Indie authors/publishers are already publishing their "fractional books" and doing quite well with them. (As articulate as you are, I'm sure you could be one of these Indie author/publishers too.)

    I'm guessing you don't have a Kindle or similar ereader device nor are you hanging out at the Kindle or Nook Shop?

    Download Kindle for PC or Nook for PC or any other device. Check out some of the shorts that cater to a particular niche. Many are offered free and are worth less than that. Some are worth considerably more so readers are happy to buy them, usually at a price up to $2.99 (which btw, the author then gets a 70% royalty of that sales price).

    A $24.95 HC might earn 8% royalty for the author (who has already paid 15% to the agent), but the indie author can earn at least that. If the author got any kind of good advance, he won't see another dime until that advance is repaid. Therefore, he's got a high sell-through to achieve. If the author doesn't achieve the proper sales percentage, then, for most authors, the death spiral begins.

    For the first time, someone who has something to say and can say it well, can find an audience albeit small.

    However, those "small" sales for an Indie author can amount to as much as a traditionally published author can net. Plus, the ebook has a shelf life of forever, and the print published author has a shelf life of a few months at most.

    When one considers that a big publisher wouldn't ever publish something where the perceived audience is only a few thousand, it's easy to see that the author, especially the mid-list author struggling to make money on writing, has the advantage with ebooks.

    A lot of people are publishing things that a publisher would never touch: poems, short stories, reports, articles, essays. You name it, and if you believe that at least a few hundred people would be interested it in buying it, then you've got a way to publish and reach an audience.

    As to pirated eBooks, I haven't heard of anyone pirating an ebook Indie author. The pirates go after the bestselling print authors whose publishers put them out digitally too. And the pirates don't get the digital file to create their pirate edition. They usually scan the print book.

    Happy Sunday,

  5. I downloaded Kindle for PC about a month ago, and I've been greatly impressed. There doesn't seem to be much in the help file, though, and I haven't figured out what all the controls do yet.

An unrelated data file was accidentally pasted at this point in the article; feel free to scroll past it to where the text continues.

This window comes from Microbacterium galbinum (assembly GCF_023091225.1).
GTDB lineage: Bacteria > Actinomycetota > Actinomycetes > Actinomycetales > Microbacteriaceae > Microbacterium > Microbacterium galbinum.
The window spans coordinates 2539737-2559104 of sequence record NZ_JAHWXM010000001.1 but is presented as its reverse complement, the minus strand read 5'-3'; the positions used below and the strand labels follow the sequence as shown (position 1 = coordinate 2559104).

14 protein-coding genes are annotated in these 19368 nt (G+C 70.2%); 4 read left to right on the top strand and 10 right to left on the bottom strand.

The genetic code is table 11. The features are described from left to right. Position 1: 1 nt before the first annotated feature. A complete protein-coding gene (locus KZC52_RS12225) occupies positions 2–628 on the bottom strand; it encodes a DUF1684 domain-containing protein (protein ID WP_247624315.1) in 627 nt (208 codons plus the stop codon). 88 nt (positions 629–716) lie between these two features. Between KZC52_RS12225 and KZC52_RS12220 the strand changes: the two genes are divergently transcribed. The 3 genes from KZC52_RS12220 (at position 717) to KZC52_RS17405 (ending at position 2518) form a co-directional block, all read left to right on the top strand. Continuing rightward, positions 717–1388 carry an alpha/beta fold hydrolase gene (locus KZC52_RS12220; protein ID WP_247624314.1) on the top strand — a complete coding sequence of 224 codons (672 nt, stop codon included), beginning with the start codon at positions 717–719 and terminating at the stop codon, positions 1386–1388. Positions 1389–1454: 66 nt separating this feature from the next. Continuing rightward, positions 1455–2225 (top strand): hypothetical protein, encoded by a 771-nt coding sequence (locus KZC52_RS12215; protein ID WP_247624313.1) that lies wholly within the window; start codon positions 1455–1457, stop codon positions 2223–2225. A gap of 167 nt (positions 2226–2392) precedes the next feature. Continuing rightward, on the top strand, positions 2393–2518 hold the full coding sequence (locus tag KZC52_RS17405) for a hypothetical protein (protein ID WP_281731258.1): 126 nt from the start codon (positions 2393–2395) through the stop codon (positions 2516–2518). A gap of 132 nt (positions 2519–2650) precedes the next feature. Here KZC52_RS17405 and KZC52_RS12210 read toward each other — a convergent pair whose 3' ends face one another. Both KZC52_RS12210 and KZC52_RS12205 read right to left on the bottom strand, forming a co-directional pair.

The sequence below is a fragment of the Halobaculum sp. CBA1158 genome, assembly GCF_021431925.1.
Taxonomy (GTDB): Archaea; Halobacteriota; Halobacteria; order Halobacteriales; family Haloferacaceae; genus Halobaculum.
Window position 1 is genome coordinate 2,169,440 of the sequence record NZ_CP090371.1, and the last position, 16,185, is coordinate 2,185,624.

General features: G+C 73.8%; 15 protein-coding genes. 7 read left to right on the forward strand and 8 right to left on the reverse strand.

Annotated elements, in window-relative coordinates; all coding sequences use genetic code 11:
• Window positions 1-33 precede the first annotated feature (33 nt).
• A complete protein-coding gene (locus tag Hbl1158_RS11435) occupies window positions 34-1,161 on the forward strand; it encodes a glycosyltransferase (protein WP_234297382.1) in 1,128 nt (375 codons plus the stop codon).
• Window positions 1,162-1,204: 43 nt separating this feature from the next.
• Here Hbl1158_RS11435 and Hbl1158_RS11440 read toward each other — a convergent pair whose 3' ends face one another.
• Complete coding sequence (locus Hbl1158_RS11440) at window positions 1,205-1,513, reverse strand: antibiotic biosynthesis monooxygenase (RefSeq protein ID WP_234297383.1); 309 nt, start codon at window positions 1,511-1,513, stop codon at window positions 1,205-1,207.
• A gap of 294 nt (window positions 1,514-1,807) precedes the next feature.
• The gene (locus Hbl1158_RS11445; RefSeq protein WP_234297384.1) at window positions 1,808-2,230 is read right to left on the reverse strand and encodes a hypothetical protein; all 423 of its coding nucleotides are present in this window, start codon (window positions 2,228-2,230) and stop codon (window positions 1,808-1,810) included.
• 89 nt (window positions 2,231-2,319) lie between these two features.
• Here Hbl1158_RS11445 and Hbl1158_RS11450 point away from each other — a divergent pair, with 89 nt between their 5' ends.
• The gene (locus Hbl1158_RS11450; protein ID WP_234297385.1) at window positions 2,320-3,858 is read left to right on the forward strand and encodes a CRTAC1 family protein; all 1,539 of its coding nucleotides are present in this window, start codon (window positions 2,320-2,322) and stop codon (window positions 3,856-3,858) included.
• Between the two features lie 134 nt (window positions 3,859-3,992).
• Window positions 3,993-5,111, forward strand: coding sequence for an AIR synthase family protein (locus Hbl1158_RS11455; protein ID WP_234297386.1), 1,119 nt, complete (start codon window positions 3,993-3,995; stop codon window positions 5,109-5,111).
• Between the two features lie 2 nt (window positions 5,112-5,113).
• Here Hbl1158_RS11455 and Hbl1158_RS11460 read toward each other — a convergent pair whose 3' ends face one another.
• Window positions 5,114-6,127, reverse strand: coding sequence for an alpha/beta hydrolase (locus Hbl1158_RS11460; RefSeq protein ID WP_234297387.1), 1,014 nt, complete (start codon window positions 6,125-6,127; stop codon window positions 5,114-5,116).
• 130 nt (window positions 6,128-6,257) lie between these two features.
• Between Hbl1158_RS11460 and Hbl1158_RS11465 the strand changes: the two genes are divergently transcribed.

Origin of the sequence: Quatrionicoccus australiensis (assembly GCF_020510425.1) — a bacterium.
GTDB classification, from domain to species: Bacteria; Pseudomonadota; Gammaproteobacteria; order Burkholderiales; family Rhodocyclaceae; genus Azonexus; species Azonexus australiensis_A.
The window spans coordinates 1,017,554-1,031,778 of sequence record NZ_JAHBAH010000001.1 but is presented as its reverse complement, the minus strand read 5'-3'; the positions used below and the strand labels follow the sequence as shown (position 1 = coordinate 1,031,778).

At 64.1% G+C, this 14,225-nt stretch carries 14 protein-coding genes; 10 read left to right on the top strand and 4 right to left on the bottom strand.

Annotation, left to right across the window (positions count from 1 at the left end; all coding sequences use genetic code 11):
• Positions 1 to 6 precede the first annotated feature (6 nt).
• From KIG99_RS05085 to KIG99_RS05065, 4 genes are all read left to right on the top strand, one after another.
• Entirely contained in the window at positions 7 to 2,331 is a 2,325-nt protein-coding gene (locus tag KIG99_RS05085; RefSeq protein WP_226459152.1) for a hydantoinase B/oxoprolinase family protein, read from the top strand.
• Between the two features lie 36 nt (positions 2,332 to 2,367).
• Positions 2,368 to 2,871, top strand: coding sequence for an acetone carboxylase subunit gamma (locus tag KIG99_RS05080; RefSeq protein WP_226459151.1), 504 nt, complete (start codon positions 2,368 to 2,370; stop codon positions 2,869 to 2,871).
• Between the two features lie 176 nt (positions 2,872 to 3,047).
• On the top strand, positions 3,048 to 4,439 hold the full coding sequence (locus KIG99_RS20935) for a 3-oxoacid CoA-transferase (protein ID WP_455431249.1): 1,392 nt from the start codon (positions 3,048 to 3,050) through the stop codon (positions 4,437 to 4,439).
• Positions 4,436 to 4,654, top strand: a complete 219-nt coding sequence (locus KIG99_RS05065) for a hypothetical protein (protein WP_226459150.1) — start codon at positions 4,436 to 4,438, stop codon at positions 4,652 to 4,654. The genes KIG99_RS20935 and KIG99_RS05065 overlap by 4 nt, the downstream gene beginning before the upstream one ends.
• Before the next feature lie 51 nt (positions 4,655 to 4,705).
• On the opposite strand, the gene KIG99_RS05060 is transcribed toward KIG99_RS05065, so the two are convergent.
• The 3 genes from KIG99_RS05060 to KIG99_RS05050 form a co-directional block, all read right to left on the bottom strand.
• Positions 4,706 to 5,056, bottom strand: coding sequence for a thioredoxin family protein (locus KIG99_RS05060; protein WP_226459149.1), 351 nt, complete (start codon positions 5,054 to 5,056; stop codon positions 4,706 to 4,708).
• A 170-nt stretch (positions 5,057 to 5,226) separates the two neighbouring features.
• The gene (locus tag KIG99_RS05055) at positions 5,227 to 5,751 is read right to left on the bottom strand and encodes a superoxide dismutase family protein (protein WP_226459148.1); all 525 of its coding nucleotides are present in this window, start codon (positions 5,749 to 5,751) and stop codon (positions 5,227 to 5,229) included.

There are a lot of free books that are valuable. Most of the Gutenberg Project is free on Kindle, for instance.

    And having gone through the information on creating a Kindle book, some info escapes me, such as how to start a chapter on a new page, with the chapter number halfway down the page, and only about a quarter page of text. I realize that Kindle books are read on a variety of hardware, but there doesn't seem to be a "new page" tag.

    And if you wanted to create a long list, such as of dramatis personae, with characters on the left, dotted line, and actor on the right, I can't see how you do that in Kindle, except as a JPG. If you had a chart of 1000 products and their specific densities, that would run on for pages, but how many items do you put on a jpg when you don't know how it's going to be displayed?

    None of these are serious problems. On the other hand, if you were to organize a cookbook for your club as a fundraising project, publishing it on Kindle would make a lot better profit margins, but marketing it would be a bear.

    Like I said, someday, it'll all be figured out, but right now, I think there are a lot more questions than answers.

  6. Good morning, Harl. Sorry to be so late in getting back to you. The Kindle for PC is pretty simple, and, yes, there are a lot of free books. Lots of public domain books and also lots of books by well known authors offered for free as a hook to get you to like a new author.

    As to how to format a file for uploading to Kindle, I'd hoped to have posted this info on my other blog already. Frankly, I'm just kind of snowed under at the moment. It's always feast or famine in the writing game.

    As soon as I get the post written that will answer your questions, I'll let you know.

    I will tell you that if you want to publish something that has charts, graphs, or similar, it just won't show up well on Kindle. The reason is that the jpg can not be increased in viewing size to make the info easier to read. In fact, it's shrunk to accommodate the size parameters of the reading display so most charts etc. are practically impossible to discern.

    So if you're thinking about inserting a jpg representation of data, then think small: the smaller the amount of data you put in each jpg, the easier it will be to see it.

    Now, there's a book that I bought that is supposed to tell you all about graphics on the Kindle. Frankly, it hasn't been much use to me.

    Your cookbook example is interesting. It may surprise you but cookbooks are huge for ebook sales.

    You're thinking about marketing ebooks from inside the box of traditional book publishing and marketing. You need to step outside the box because it's simply not done traditionally.

    More on this later. Must run. However, I may copy all these comments and make a blog post about this because I think a lot of people might be interested.

    Have a good one!